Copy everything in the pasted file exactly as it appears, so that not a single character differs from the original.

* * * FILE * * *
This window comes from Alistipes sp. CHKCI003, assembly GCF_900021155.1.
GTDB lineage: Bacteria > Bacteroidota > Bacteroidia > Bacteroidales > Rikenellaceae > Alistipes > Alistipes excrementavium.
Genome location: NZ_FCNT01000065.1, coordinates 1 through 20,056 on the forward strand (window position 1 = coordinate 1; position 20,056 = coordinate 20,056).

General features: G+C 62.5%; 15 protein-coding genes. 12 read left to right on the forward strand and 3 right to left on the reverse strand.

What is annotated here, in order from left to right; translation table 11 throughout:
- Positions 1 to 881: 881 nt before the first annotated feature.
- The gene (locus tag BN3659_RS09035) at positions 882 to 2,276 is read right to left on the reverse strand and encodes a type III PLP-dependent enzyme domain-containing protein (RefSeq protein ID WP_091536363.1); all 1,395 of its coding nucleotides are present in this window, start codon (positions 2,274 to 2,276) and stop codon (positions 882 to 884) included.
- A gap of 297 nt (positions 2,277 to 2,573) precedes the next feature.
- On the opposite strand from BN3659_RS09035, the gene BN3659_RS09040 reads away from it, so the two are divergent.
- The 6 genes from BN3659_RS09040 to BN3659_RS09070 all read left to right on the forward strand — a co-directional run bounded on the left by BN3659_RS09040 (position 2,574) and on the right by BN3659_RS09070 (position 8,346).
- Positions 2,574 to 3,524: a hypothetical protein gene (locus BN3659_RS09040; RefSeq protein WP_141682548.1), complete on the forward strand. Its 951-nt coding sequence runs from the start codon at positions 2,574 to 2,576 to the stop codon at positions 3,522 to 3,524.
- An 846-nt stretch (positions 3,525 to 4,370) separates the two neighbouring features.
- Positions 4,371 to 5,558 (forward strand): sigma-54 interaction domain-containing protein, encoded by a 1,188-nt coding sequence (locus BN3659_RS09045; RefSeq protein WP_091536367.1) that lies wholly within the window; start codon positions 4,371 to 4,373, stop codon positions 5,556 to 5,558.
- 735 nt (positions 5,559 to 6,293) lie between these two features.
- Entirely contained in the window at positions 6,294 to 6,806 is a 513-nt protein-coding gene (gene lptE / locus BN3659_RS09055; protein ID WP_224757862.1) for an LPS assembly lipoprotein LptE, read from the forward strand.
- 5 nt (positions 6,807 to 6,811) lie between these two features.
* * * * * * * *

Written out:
This window comes from Alistipes sp. CHKCI003, assembly GCF_900021155.1.
GTDB lineage: Bacteria > Bacteroidota > Bacteroidia > Bacteroidales > Rikenellaceae > Alistipes > Alistipes excrementavium.
Genome location: NZ_FCNT01000065.1, coordinates 1 through 20,056 on the forward strand (window position 1 = coordinate 1; position 20,056 = coordinate 20,056).

General features: G+C 62.5%; 15 protein-coding genes. 12 read left to right on the forward strand and 3 right to left on the reverse strand.

What is annotated here, in order from left to right; translation table 11 throughout:
- Positions 1 to 881: 881 nt before the first annotated feature.
- The gene (locus tag BN3659_RS09035) at positions 882 to 2,276 is read right to left on the reverse strand and encodes a type III PLP-dependent enzyme domain-containing protein (RefSeq protein ID WP_091536363.1); all 1,395 of its coding nucleotides are present in this window, start codon (positions 2,274 to 2,276) and stop codon (positions 882 to 884) included.
- A gap of 297 nt (positions 2,277 to 2,573) precedes the next feature.
- On the opposite strand from BN3659_RS09035, the gene BN3659_RS09040 reads away from it, so the two are divergent.
- The 6 genes from BN3659_RS09040 to BN3659_RS09070 all read left to right on the forward strand — a co-directional run bounded on the left by BN3659_RS09040 (position 2,574) and on the right by BN3659_RS09070 (position 8,346).
- Positions 2,574 to 3,524: a hypothetical protein gene (locus BN3659_RS09040; RefSeq protein WP_141682548.1), complete on the forward strand. Its 951-nt coding sequence runs from the start codon at positions 2,574 to 2,576 to the stop codon at positions 3,522 to 3,524.
- An 846-nt stretch (positions 3,525 to 4,370) separates the two neighbouring features.
- Positions 4,371 to 5,558 (forward strand): sigma-54 interaction domain-containing protein, encoded by a 1,188-nt coding sequence (locus BN3659_RS09045; RefSeq protein WP_091536367.1) that lies wholly within the window; start codon positions 4,371 to 4,373, stop codon positions 5,556 to 5,558.
- 735 nt (positions 5,559 to 6,293) lie between these two features.
- Entirely contained in the window at positions 6,294 to 6,806 is a 513-nt protein-coding gene (gene lptE / locus BN3659_RS09055; protein ID WP_224757862.1) for an LPS assembly lipoprotein LptE, read from the forward strand.
- 5 nt (positions 6,807 to 6,811) lie between these two features.